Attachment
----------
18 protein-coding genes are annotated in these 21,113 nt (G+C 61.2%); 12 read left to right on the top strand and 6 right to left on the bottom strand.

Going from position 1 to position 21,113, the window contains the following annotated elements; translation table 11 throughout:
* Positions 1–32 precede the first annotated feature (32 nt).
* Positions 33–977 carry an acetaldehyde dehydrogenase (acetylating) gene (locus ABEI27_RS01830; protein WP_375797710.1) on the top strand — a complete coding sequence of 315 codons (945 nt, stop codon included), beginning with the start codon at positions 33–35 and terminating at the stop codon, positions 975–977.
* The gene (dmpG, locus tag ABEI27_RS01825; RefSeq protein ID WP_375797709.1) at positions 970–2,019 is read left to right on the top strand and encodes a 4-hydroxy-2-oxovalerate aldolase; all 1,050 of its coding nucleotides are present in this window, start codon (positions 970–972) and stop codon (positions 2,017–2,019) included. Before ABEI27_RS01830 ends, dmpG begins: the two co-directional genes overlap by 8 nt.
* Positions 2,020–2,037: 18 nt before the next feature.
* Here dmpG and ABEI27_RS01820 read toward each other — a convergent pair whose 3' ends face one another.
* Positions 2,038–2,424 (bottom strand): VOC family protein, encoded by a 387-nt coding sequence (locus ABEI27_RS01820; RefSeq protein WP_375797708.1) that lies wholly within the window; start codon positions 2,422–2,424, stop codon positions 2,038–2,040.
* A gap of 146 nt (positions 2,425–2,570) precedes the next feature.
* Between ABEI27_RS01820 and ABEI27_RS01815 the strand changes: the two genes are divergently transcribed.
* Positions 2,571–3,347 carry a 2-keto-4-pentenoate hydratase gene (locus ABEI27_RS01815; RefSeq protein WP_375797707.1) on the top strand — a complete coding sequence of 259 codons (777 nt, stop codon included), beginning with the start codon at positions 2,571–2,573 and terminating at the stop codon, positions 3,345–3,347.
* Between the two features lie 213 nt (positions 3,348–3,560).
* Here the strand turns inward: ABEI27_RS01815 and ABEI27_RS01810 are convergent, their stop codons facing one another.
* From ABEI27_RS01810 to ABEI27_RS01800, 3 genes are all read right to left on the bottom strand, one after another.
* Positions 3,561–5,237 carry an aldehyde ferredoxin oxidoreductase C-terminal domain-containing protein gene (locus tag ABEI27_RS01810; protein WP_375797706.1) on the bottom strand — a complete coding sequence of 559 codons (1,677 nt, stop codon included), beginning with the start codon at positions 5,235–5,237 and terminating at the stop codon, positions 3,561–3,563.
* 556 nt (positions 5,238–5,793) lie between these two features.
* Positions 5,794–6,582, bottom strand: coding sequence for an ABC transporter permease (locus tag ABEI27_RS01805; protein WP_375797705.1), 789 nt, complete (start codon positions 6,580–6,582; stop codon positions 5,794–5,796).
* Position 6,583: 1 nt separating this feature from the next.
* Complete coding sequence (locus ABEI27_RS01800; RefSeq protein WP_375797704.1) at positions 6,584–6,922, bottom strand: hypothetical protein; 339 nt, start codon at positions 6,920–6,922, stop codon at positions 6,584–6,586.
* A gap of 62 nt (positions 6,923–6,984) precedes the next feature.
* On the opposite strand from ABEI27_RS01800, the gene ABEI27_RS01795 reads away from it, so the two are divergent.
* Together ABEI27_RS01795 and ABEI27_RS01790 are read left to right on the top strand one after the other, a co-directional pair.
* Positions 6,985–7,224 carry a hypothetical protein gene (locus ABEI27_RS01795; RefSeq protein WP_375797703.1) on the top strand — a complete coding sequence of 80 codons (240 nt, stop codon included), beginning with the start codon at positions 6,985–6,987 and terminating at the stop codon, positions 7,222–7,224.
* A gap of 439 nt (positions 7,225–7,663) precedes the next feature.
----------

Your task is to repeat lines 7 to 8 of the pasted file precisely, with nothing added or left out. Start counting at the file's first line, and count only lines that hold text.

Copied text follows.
* Here dmpG and ABEI27_RS01820 read toward each other — a convergent pair whose 3' ends face one another.
* Positions 2,038–2,424 (bottom strand): VOC family protein, encoded by a 387-nt coding sequence (locus ABEI27_RS01820; RefSeq protein WP_375797708.1) that lies wholly within the window; start codon positions 2,422–2,424, stop codon positions 2,038–2,040.